I spot the house that has the rumored supplies hidden within. Turning off the headlights to my trusty armor-plated truck, I exit with machete in hand, pistol on my side. The rumor also told of something else at this house.
The earth begins to tremble as a loan roar echos out from behind a white picket fence. At least one of the rumors is true.
A Juggernaut smashes the pearl-painted wood into shards as he charges towards me.
I dodge out of his way and into the arms of an awaiting plague zombie.
The starving red eyes glowing into my horrified face as the red zed chops into my neck, instantly infecting me with the same disease that made it.
I break free from the plague zombie and swing my machete blade. First the arms, then the head, each exploding with violent force.
The Juggernaut gives another yell, this time of frustration, as I unload my pistols .45 rounds square into his face. He tries to charge me, but a dozen well-placed face shots drop him to his knee.
Now it’s my turn.
I leap onto his giant back and furiously stab at this skull with my icepick. He tries to grab me, but one last pierce into his brain stops all motor functions, and the behemoth drops on the ground, giving one final shake to the earth.
My temperature is rising, a warning to how little time I have left as I search the emptied house. I find my prize, a duffel bag stuffed with ammo. This will satisfy the needs of another group to trade.
But first I have to go home and cure myself of this blood plague that flows through my veins.
The last thing we need is another zombie in this, this State of Decay 2.
Driving through the barren landscapes, I wonder how far has this current console generation gone on for now? Four, five years? Yet, in all that time, developer Undead Labs couldn’t figure out how to push the hardware, how to bend the system into projecting what was important, what could fill the players’ eyes and give them something to look at other than a few bushes with two or three zombies aimlessly moaning about.
Look at a game like GTA V, made over five years ago now, and you can see what I’m talking about. There is a lot of visual flair missing here. That’s not to say it’s ugly. At times I found myself admiring the attention to detail in the shops and houses that force you to sift through them. At least when I was looking for loot and supplies, I could keep myself distracted and look at piles of fertilizer in awe.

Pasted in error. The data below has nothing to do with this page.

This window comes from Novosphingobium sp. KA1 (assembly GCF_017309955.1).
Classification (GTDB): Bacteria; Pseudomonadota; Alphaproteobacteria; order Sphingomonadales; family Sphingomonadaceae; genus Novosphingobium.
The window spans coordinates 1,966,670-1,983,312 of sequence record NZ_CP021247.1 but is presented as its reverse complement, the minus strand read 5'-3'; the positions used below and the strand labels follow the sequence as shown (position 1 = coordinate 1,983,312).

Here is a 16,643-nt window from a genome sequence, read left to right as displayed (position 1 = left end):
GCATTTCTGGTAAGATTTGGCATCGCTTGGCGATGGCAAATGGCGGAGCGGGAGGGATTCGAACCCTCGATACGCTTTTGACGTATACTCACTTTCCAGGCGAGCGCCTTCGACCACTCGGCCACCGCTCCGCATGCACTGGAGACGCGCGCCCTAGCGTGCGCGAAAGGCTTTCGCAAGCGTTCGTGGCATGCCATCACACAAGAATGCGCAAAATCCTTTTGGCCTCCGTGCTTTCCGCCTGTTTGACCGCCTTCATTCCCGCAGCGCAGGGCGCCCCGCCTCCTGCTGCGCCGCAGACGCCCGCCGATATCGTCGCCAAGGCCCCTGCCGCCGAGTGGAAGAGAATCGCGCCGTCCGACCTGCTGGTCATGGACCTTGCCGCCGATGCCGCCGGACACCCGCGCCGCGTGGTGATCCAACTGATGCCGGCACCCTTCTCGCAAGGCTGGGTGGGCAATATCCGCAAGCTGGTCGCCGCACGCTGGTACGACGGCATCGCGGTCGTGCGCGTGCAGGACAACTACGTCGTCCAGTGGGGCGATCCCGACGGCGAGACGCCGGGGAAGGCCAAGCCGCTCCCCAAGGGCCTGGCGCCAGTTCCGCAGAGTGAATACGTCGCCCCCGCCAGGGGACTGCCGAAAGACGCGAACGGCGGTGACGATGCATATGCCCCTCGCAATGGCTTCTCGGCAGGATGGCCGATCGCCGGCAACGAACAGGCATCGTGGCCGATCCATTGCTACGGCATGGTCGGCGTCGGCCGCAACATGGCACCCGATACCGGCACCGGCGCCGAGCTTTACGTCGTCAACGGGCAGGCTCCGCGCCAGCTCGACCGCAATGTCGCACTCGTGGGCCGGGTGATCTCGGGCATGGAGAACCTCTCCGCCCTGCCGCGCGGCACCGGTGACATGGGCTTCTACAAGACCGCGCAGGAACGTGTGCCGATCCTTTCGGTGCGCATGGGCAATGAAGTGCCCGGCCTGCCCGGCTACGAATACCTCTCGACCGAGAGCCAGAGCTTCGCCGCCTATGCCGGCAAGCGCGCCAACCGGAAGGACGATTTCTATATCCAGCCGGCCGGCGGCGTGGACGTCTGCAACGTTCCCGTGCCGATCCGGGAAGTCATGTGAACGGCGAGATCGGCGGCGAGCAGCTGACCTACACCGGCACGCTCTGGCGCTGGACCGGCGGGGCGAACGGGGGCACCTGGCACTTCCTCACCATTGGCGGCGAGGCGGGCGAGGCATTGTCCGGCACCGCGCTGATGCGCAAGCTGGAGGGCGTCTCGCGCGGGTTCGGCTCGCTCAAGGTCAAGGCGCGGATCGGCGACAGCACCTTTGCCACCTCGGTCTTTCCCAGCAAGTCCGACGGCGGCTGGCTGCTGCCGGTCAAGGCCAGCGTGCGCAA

I understand that this is a budget title, made by a budget studio, but that doesn’t make it any better. In fact, it kind of adds to the insult. A huge first-party publisher like Microsoft Studios, who finds itself bleeding to death because of the lack of AAA games, and instead of going at it like Sony has for about every two weeks now, (God of War, Detroit, Their own zombie game) then it starts to feel like maybe Microsoft is just taking advantage of what few loyal gamers they still have.
When State of Decay 2 does get flowing and you start to get the hang of base building, the differing supplies you need, and where to get said supplies, it feels good. Fun really. Some of the most exciting times are when you send out a random group member, maybe one that is new, or hardly used, and send them out just for some food or medicine. The fact that if they die, it won’t really affect the community makes their runs all the more intense when you’re low on health, full of supplies, and barreling towards home base.
I also like the base-building in State of Decay 2, though it lack some of the more fine “interactivity”. It’s great to get gas cans from your storage, but the intricacy only seems to go that far. They add all sorts of mods, or items to attach to your various sections of your base, such as generators for the nursing station, or bullet-presses for the machine shop. It’s exciting to find one these mods during a scavenging run, but the fact that you can use only one at a time limits the excitement after a while, even turning into slight annoyance that it wasn’t the food parcel you were actually searching for.
The slow search times add to that annoyance. It takes a while to go through a building. Like maybe too long? Why do I have to wait around while my character digs through shit? Why can’t I just shine my flashlight around, spot what I need, and be on my way? While it might be a game mechanic Undead Labs is fond of, it was one that should of been left 4 dead in the last game.
I did enjoy the combat. Swinging a machete around in the air, hearing those neat little “swooshing” noises, that felt good. Slowly dismembering a zombie? Pretty damn neat. And taking down a juggernaut with nothing more than an icepick? Fucking awesome.